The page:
Council also considered and approved an application from Wade Roberts requesting conditional use rezoning from Residential-25 (R-25) to CU-General Business (CU-GB) for property located at the southwest corner of N.C. Highway 182 and Old Lincolnton Crouse Road. The property currently has a 7,500 square foot building located on it along with a gravel parking area and several accessory structures. The building was constructed in 1989, prior to zoning in the area, and has been used as a manufacturing facility. The subject property is zoned R-25. Adjacent land uses are zoned R-25. Land uses in the vicinity of the site are mostly single family residential and a church.
The applicant requested conditional use rezoning in order to reuse and occupy the existing 7,500 square foot building for a collision repair business. There are two access points onto the property, one at the front of the building and one to the side with a dock and small garage door. The applicant stated that he will be adding one additional full size garage door to the side of the building, no additional parking will be added, and a fence will be erected for security purposes. No additions will be made to the building.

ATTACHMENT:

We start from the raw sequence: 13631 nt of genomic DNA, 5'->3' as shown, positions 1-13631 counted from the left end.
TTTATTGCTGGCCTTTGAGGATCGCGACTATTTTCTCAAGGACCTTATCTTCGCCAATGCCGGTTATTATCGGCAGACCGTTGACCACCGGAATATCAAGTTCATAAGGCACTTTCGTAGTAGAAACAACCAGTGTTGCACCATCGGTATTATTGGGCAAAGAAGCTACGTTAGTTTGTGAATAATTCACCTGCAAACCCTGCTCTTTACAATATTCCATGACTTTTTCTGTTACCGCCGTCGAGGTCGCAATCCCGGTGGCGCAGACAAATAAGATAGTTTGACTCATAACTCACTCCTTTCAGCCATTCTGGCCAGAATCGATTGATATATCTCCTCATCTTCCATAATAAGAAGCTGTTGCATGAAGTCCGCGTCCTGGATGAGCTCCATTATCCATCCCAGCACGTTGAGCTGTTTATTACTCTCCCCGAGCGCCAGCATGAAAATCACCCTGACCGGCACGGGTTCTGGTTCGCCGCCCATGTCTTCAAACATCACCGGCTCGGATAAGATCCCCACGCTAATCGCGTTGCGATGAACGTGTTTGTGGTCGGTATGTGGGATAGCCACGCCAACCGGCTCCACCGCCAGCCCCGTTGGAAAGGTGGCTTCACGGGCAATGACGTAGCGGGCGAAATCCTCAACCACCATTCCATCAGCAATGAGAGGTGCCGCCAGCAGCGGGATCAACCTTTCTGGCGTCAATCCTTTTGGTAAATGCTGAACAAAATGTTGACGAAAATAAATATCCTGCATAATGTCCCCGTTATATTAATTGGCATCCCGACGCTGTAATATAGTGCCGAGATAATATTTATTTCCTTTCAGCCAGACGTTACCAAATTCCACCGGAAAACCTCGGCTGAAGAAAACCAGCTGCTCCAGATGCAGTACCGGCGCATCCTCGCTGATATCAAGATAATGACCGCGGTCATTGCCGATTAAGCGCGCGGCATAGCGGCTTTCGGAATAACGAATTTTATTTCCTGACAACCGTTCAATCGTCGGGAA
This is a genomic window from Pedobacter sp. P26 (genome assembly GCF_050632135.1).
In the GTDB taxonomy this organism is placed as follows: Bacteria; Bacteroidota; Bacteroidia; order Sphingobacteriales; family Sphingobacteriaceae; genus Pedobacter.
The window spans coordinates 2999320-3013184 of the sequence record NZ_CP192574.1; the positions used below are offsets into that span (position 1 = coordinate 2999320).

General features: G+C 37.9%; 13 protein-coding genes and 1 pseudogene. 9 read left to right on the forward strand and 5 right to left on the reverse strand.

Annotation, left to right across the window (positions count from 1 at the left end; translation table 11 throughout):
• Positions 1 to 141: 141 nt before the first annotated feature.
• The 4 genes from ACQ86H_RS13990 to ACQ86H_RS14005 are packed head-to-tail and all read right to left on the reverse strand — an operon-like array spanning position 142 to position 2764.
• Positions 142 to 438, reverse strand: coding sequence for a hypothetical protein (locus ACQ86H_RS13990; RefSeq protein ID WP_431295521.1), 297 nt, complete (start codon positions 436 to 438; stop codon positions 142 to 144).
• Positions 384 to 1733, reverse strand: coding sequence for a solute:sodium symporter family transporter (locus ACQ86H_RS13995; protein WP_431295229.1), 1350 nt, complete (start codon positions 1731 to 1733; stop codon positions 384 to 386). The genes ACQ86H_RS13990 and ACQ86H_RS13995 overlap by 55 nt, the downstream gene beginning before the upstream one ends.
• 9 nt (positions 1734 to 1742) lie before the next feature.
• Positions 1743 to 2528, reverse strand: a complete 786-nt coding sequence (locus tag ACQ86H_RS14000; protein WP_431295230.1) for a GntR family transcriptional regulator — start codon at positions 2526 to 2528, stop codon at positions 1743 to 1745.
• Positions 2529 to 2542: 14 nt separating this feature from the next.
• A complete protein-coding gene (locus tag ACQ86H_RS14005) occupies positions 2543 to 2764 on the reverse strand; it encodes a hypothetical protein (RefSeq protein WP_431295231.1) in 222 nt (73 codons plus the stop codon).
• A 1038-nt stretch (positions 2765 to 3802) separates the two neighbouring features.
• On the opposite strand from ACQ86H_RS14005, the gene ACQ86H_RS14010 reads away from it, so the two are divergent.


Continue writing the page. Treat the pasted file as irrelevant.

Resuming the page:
In other business
- Carol King gave a quarterly report and update from the Lincolnton Tourism Development Authority.
- Mayor Ed Hatley re-appointed council members to board and commissions.
- Brayden Davis was appointed to the 2020-2021 Lincolnton Student Advisory Council.
- Ralph Lineberger was appointed to the Housing Authority, Emily Robinson to the ABC Board and Nathaniel Ingram to the Recreational Advisory Board.
- Kristy McBryde was appointed to the Housing Authority, Sandra Villanova to the Recreation Advisory Board, Laura Gregory to Historic Properties Commission, Jamel Farley – Lincolnton Tourism Development Authority and Joy Smith to the Lincolnton Planning Board.
- At the commencement of the meeting, the one new, Christine Poinsette (Ward 2) and re-elected, Roby Jetton (Ward 4) councilmembers were sworn in. Dr. Martin A. Eaddy was re-appointed as mayor pro tem and T.J. Wilson as city attorney.